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An unscientific examination of why study abroad is the experience of a lifetime

See the kids in the image above? Those are kids I used to encounter on a particular callejón during my daily on-foot expeditions through San Pedro La Laguna, Guatemala, one of a handful of enchanting Mayan villages spotting the shores of the incomparable Lake Atitlán. These kids resided but a few hilly blocks from the humble home where I was living while studying Spanish in the village and, like almost everyone I encountered, they were beautiful and generous and, above all, interested to get to know me, and not in a superficial way. I was invited into their home for simple dinners -- hand-patted tortillas, rice and beans -- cooked on a tiny comal heated by dried corn cobs whose stripped and ground kernels we were now consuming. I was invited to accompany them to the shores of the lake for afternoon swims. I was hugged and loved and appreciated. It was a reception I -- this giant, out-of-place stranger relaint more upon gestures than words -- never would have anticipated, an experience that repeated itself through my next six years in-and-out of Latin America, one that repeats itself every time I return.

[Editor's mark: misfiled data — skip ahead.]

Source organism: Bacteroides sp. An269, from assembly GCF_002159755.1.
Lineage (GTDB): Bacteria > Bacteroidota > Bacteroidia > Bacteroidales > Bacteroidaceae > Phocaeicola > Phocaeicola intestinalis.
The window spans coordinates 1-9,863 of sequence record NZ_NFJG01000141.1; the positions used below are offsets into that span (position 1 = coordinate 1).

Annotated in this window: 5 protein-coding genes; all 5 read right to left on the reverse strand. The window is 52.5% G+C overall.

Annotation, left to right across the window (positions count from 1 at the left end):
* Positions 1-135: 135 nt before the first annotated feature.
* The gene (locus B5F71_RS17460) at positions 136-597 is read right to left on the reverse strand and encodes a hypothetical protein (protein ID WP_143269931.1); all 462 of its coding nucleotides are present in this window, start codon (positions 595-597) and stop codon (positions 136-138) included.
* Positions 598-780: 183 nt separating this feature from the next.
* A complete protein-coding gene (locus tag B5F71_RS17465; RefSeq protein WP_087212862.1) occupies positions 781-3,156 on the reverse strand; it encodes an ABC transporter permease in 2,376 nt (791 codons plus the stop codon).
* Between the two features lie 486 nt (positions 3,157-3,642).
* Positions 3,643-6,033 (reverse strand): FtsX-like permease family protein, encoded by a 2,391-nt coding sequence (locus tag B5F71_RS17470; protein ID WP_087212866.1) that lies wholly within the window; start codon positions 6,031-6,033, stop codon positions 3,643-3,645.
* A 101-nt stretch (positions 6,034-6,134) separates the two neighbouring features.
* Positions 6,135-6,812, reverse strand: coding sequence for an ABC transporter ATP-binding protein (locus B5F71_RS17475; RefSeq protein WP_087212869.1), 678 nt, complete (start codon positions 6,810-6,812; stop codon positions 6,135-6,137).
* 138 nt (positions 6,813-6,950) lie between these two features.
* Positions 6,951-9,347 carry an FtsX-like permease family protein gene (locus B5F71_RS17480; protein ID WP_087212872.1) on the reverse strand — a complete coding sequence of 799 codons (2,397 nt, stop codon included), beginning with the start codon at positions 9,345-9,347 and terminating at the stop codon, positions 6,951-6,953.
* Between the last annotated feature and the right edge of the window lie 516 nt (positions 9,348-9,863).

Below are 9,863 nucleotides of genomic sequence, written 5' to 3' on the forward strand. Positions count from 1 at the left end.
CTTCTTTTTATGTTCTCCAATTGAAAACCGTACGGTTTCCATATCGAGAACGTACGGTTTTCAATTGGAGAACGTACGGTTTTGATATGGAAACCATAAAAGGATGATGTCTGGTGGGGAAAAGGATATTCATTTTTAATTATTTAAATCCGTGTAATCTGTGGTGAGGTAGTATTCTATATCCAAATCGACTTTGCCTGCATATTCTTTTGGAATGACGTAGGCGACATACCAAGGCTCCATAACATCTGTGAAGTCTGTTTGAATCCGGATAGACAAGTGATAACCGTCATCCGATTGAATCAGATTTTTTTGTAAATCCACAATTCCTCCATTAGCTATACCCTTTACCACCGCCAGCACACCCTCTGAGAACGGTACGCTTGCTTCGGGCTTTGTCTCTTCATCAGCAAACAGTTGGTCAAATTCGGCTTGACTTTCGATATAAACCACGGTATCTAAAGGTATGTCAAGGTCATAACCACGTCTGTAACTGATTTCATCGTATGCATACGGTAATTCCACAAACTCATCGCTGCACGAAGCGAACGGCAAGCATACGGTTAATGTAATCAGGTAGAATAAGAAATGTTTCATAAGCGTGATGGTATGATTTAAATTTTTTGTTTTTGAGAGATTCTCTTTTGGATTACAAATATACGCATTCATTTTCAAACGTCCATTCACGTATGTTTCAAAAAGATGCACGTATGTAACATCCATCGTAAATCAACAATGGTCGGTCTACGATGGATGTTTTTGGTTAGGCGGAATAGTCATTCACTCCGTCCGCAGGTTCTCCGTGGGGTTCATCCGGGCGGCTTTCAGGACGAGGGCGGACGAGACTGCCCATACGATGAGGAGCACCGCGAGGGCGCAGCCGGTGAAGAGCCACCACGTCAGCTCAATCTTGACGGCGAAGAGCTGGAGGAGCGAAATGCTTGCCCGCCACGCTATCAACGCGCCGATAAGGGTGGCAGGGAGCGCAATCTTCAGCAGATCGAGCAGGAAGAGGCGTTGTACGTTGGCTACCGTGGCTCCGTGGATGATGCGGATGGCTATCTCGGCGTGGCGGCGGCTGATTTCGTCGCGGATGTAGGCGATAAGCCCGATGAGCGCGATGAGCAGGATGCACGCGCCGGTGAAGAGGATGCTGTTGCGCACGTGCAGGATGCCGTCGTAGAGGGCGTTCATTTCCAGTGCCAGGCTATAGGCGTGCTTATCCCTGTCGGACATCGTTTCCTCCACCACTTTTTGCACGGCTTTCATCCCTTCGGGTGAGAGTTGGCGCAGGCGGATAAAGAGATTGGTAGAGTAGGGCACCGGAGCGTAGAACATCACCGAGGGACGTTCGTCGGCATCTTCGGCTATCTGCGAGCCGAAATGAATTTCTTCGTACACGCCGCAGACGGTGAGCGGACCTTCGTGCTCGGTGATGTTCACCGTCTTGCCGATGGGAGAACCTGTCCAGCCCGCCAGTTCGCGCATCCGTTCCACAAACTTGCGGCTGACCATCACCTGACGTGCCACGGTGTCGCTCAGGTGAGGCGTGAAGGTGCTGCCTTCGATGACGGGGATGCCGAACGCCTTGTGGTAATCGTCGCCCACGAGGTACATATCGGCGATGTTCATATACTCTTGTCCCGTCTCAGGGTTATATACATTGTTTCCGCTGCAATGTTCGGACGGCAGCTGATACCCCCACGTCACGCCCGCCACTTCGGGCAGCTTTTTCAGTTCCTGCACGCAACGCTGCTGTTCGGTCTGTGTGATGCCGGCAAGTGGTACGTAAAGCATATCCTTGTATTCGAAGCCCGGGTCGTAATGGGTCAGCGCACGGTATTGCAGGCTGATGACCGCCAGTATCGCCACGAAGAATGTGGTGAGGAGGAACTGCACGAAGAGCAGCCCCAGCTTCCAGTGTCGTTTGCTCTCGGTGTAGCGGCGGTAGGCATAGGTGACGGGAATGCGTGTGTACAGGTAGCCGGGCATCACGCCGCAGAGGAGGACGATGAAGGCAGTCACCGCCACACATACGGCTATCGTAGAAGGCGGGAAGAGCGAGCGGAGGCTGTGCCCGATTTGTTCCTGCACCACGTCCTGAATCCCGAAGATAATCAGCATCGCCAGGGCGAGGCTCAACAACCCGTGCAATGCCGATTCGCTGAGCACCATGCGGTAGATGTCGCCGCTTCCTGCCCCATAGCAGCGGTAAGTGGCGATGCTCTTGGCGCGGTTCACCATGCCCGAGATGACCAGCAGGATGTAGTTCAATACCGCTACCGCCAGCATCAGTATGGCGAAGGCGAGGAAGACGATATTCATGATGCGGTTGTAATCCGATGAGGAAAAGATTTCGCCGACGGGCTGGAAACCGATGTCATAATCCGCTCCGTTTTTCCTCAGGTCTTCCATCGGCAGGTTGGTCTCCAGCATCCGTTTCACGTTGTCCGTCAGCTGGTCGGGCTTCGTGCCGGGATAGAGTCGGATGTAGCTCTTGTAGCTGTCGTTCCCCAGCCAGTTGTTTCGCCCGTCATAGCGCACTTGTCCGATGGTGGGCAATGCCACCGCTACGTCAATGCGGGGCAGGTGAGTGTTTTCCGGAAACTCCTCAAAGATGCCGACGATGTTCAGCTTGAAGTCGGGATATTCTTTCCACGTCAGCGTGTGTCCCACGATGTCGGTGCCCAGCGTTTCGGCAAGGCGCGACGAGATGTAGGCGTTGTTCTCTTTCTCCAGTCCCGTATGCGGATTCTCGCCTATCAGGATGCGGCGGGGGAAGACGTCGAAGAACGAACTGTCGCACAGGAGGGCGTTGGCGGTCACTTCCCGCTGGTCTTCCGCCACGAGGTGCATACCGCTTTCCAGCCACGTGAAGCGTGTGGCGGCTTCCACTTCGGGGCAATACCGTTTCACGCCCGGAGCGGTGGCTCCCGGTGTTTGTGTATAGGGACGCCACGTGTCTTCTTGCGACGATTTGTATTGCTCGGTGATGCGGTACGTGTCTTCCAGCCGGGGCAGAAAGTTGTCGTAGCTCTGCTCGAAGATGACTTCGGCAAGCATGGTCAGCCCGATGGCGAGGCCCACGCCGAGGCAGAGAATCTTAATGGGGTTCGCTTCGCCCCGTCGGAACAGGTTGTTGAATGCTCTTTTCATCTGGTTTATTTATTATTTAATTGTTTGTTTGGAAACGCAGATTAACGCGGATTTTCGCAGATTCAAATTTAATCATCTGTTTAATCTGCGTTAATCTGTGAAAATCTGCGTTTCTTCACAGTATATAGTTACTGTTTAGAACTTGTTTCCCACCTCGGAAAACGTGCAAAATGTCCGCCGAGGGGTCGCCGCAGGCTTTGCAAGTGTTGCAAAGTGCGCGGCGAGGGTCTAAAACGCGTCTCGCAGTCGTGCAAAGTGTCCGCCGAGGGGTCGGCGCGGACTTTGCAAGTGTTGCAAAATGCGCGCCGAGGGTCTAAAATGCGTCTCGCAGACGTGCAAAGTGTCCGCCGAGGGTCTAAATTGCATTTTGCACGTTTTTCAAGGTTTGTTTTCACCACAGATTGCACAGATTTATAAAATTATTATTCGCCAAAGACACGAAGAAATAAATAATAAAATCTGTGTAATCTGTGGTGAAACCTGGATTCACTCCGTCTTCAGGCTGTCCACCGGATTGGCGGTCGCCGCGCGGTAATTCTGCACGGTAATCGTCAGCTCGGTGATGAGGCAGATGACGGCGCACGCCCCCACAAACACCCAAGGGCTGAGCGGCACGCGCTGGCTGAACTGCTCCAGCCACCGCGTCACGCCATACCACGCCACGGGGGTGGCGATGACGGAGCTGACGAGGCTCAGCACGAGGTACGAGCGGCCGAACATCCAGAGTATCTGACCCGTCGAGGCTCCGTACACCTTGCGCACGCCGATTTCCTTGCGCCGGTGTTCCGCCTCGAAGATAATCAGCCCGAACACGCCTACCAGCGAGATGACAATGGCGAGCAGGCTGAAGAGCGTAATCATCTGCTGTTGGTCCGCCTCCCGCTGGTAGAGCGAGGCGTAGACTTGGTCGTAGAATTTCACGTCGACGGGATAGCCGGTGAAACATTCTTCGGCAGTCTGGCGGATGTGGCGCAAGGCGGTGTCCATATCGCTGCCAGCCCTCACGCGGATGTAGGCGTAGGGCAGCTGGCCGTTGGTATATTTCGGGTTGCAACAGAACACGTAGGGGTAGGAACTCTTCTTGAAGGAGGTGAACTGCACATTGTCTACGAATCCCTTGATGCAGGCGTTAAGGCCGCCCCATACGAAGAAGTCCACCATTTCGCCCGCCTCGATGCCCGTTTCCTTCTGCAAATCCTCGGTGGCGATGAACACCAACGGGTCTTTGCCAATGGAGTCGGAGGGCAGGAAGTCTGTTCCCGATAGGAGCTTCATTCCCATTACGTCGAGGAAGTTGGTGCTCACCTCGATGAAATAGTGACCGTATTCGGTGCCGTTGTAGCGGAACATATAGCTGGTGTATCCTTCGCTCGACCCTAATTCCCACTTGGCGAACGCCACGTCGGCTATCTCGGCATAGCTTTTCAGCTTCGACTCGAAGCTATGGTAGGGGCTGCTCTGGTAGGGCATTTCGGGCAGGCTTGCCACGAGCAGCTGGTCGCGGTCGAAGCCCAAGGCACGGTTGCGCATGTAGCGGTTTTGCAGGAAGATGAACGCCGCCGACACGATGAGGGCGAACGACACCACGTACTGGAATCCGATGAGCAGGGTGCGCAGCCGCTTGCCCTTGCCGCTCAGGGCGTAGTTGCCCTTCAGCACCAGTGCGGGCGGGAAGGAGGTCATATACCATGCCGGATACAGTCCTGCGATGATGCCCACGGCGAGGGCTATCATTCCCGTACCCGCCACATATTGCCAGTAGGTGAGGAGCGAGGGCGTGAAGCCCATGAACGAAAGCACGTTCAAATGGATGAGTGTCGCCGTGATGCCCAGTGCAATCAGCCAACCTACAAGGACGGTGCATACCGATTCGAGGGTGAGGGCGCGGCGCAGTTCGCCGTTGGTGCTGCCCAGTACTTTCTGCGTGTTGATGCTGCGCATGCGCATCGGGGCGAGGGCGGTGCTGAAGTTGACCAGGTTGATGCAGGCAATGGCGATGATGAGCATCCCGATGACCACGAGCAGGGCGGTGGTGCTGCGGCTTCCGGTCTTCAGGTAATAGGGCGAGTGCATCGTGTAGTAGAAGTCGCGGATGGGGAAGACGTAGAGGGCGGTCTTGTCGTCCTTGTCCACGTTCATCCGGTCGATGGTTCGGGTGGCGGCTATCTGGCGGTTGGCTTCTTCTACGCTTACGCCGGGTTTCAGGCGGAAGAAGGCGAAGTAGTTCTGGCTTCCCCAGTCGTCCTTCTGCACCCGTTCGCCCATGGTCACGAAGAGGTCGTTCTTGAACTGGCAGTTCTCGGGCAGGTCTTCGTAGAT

This next group of kids? My family. A family I lived alongside for three months (and have since twice returned to visit, a third visit being planned), sharing their dinner table and living spaces, laughs and triumphs and tragedy and mourning. Playing games. Teaching them and learning from them every single day. This idea of unquestioningly accepting a stranger into your home and treating him with the same love and respect you afford your actual blood, this was a concept with which I was totally unfamiliar and, theretofore, probably uncomfortable. To say I learned invaluable lessons immersing myself in Latin America, far outside the narrow confines of what had previously constituted my comfort zone, is a gross understatement.

I learned a lot of Spanish on my first trip to Latin America, nearly twenty months of true immersion on a meandering backpacking path through Central and South America. That is a skill that has proven life changing, opening puertas I never knew existed as a monoglot. I took a lot of beautiful photos -- more a byproduct of truly magical terrain and landmarks and radiant people than my abilities as a photographer! -- that I'll be excited to revisit and share as long as I live. But what impacted (and continues to impact) me most are the friendships, the relationships, that I will cherish forever.

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